Oriana Fallaci: General, the Americans say you’ve lost half a million men.

General Vo Nguyen Giap: That’s quite exact…

To get back to what we were saying…It was 1968, the years in which the Americans were sure of winning. Then, suddenly, came the Tet offensive and showed that the Liberation Front could attack them whenever and wherever it wanted, including the best defended cities, including even Saigon.

Finally, the Americans admitted that the war had been a strategical error. Johnson admitted it, McNamara admitted it. They admitted that it was the wrong time and the wrong place, that Montgomery had been right when he warned against shipping an army to Asia. The victorious Tet offensive…

Oriana Fallaci: Everyone agrees, general, that the Tet offensive was a great psychological victory. But from the military point of view, don’t you think it was a failure?

General Vo Nguyen Giap: You’ll have to ask the Liberation Front that one.

Oriana Fallaci: I’d like to ask you first, general.

General Vo Nguyen Giap: This is a touchy question, you ought to see that. I can’t pass judgment on things of that kind, on what’s going on at the front.

It’s a delicate matter, very delicate…but you surprise me. Everyone knows that, from both a military and political point of view, the Tet offensive…

Oriana Fallaci: It wasn’t quite so successful, general, even from a political point of view. There was no people’s uprising, and after a couple of weeks the Americans had everything under control again. Only at Hue did the coup go on for a whole month. At Hue, where there were North Vietnamese….

General Vo Nguyen Giap: I don’t know whether the front foresaw or hoped for a popular uprising, although, without such help I don’t think it could have got its men into the cities.

I can’t discuss the Tet offensive because we had nothing to do with it. The front put it on. It’s a fact though, that after the Tet strike, the Americans fell back from attack into a defensive posture. And defense is always a prelude to defeat. I say a prelude.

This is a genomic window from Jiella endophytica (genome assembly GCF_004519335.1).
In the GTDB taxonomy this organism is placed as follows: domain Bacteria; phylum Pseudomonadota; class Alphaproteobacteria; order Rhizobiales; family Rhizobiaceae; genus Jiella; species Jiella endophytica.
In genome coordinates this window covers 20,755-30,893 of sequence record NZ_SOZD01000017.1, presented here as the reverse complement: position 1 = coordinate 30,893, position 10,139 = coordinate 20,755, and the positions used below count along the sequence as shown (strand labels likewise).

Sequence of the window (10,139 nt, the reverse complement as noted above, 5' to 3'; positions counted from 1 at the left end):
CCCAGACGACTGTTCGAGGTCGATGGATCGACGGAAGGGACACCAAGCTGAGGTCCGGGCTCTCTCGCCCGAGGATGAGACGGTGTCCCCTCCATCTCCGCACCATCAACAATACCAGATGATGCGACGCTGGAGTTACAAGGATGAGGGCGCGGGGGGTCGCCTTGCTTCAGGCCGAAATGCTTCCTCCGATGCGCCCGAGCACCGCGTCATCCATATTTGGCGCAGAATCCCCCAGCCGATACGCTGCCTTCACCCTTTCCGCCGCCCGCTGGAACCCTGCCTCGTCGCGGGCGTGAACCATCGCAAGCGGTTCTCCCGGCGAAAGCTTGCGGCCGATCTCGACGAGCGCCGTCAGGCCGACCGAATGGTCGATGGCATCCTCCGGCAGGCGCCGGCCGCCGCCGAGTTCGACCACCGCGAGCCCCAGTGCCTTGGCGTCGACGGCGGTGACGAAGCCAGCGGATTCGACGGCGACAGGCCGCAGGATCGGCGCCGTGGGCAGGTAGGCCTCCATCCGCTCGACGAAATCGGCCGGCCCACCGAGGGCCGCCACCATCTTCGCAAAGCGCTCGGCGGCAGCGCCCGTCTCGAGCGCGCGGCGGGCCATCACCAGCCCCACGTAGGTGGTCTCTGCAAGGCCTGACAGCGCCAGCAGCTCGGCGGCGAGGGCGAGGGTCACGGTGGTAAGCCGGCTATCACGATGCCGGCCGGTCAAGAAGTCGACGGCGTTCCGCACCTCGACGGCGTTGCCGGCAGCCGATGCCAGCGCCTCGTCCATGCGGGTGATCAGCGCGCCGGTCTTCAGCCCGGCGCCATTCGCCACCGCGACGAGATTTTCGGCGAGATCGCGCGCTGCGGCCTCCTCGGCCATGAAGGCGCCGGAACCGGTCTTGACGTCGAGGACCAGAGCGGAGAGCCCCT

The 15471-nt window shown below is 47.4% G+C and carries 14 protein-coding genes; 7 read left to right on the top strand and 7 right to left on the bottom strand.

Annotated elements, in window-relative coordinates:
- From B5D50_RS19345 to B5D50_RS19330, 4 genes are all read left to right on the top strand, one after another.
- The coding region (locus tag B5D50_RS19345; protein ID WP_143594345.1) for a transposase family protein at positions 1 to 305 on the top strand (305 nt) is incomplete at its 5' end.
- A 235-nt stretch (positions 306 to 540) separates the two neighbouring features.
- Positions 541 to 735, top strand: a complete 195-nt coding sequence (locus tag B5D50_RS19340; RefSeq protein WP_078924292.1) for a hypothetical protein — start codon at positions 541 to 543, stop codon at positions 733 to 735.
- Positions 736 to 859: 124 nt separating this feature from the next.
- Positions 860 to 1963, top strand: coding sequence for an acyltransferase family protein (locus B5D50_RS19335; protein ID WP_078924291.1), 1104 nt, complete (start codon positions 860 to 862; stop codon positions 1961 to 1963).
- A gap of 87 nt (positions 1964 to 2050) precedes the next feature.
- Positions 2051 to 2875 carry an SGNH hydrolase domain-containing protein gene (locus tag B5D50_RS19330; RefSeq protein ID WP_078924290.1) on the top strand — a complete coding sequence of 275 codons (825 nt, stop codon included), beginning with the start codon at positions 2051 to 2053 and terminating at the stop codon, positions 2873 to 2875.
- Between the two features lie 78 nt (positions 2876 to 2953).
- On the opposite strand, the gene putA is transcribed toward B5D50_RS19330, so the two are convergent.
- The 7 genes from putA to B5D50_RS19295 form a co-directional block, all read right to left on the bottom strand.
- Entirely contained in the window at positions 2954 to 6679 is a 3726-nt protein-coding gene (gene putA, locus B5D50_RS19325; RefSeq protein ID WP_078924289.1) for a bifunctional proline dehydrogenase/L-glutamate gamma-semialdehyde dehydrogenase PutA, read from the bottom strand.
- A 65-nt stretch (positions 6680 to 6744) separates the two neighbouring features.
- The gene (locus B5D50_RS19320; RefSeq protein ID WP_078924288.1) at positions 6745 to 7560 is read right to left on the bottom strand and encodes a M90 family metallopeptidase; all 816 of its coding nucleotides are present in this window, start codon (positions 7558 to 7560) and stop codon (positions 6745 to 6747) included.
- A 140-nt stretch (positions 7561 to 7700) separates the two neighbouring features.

We haven’t won yet, and the Americans can’t be called defeated. They’re still numerically strong; nobody can deny that. It will take a lot of effort on our part to give them a definitive military beating.

The military problem—now I’m speaking as a soldier…yes, they have plenty of arms. But arms don’t do them any good, because the Vietnam war isn’t just a military matter. Military strength and military strategy can’t help to win, or even to understand it.

The United States has a strategy based on arithmetic. They question the computers, add and subtract, extract square roots, and then go into action. But arithmetical strategy doesn’t work here. If it did, they’d have already exterminated us.

With their planes, for instance. Of course they thought they could bring us to heel in a few weeks by dumping billions of explosives on us. Because, as I told you, they figure everything in billions, billions of dollars. They don’t reckon with the spirit of a people fighting for what they know is right, to save their country from invaders.

They can’t get it into their heads that the Vietnam war has to be understood in terms of the strategy of a people’s war, that it’s not a question of men and material, that these things are irrelevant to the problem.

For instance, they said, at one point that they needed a ratio of 25 to 1 in order to win. Then, when they couldn’t put that many men in the field, they brought it down to 6 to 1, and finally to 3 to 1 even if that was a little risky. But ratios of 3 and 6 and 25 to 1 won’t do it.

Victory calls for something more, and that’s the spirit of the people.

When a whole people rises up, nothing can be done. No money can beat them.

That’s the basis of our strategy and our tactics, that the Americans fail completely to understand.

Oriana Fallaci: If you’re so sure, general, that they’ll be definitively beaten, can you give us any idea of when?

General Vo Nguyen Giap: Oh, this isn’t a war that can be won in a few years. War against the United States takes time…They’ll be beaten with time, worn out. And to wear them out we have to go on, to endure…That’s what we’ve always done.

We’re a small country, only 30 million people…We were only a million at the beginning of the Christian era, when the Mongols descended upon us. But the million of us beat them. Three times they came, and three times we beat them. We didn’t have weapons like theirs. But we held fast and lasted out.

The whole people, we said already then, has to get into the fight. And what was true in the year 1200 is still true today. The problem is the same. We’re good soldiers because we’re Vietnamese.